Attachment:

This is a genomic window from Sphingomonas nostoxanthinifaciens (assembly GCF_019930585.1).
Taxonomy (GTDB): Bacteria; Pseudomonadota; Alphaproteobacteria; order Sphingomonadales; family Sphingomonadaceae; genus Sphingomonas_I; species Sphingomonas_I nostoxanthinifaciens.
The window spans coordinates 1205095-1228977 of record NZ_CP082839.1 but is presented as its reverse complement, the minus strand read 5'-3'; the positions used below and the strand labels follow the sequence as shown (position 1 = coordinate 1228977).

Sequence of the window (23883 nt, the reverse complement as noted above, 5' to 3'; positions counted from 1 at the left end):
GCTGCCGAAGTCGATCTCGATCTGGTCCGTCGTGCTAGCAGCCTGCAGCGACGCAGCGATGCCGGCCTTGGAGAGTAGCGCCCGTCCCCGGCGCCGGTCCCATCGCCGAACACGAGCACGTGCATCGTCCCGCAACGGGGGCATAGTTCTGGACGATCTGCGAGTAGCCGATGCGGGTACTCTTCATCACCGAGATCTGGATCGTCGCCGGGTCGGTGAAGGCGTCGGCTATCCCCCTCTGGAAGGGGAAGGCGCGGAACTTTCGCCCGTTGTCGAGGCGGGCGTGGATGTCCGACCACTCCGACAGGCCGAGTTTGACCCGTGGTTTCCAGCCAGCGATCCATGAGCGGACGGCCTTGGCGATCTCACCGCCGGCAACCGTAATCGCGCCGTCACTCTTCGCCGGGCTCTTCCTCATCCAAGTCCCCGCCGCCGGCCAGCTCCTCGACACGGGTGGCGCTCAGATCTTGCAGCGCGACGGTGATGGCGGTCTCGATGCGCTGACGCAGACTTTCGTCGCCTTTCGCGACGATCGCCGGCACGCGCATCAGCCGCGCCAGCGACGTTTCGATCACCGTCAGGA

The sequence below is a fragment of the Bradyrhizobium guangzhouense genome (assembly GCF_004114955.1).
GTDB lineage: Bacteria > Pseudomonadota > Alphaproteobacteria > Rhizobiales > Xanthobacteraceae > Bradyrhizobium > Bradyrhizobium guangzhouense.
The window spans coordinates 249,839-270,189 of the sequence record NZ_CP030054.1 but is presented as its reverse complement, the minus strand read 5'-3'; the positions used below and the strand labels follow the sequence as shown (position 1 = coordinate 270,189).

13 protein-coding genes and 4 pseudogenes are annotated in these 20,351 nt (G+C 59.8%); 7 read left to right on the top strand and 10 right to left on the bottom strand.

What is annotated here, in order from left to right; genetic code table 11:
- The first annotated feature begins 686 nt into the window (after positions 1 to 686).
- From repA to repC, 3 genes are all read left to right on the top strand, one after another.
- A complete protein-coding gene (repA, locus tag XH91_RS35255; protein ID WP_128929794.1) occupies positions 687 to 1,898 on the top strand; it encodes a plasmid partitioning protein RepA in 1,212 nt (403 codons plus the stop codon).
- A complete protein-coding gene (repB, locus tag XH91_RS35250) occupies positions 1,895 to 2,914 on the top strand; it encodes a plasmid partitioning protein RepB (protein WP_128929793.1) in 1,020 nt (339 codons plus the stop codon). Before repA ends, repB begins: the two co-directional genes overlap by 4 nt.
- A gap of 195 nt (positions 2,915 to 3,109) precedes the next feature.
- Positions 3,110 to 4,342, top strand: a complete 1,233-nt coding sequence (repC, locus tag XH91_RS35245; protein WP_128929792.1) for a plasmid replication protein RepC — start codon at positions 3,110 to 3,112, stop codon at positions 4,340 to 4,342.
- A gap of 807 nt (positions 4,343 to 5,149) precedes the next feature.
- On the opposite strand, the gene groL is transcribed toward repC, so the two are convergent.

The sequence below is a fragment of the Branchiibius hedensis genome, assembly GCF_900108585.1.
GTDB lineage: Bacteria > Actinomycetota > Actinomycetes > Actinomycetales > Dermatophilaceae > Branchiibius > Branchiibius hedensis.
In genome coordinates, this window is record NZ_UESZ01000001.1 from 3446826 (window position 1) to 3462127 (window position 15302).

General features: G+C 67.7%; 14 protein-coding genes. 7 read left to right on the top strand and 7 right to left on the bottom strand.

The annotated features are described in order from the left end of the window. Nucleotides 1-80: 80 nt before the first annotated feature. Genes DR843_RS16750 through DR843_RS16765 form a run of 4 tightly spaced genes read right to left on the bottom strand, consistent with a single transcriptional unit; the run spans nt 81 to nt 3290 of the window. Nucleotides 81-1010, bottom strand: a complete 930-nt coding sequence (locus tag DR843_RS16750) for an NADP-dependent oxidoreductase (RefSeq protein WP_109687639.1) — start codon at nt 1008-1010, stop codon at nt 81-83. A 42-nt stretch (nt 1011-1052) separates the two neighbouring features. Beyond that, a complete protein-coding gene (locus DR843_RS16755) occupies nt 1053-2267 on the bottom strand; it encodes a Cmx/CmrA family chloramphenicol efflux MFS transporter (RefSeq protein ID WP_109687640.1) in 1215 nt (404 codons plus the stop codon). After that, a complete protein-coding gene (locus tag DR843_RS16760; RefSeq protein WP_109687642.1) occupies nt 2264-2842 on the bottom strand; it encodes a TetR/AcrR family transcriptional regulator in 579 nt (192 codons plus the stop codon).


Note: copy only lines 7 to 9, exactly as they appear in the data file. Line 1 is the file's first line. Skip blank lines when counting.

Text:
GTDB lineage: Bacteria > Pseudomonadota > Alphaproteobacteria > Rhizobiales > Xanthobacteraceae > Bradyrhizobium > Bradyrhizobium guangzhouense.
The window spans coordinates 249,839-270,189 of the sequence record NZ_CP030054.1 but is presented as its reverse complement, the minus strand read 5'-3'; the positions used below and the strand labels follow the sequence as shown (position 1 = coordinate 270,189).

13 protein-coding genes and 4 pseudogenes are annotated in these 20,351 nt (G+C 59.8%); 7 read left to right on the top strand and 10 right to left on the bottom strand.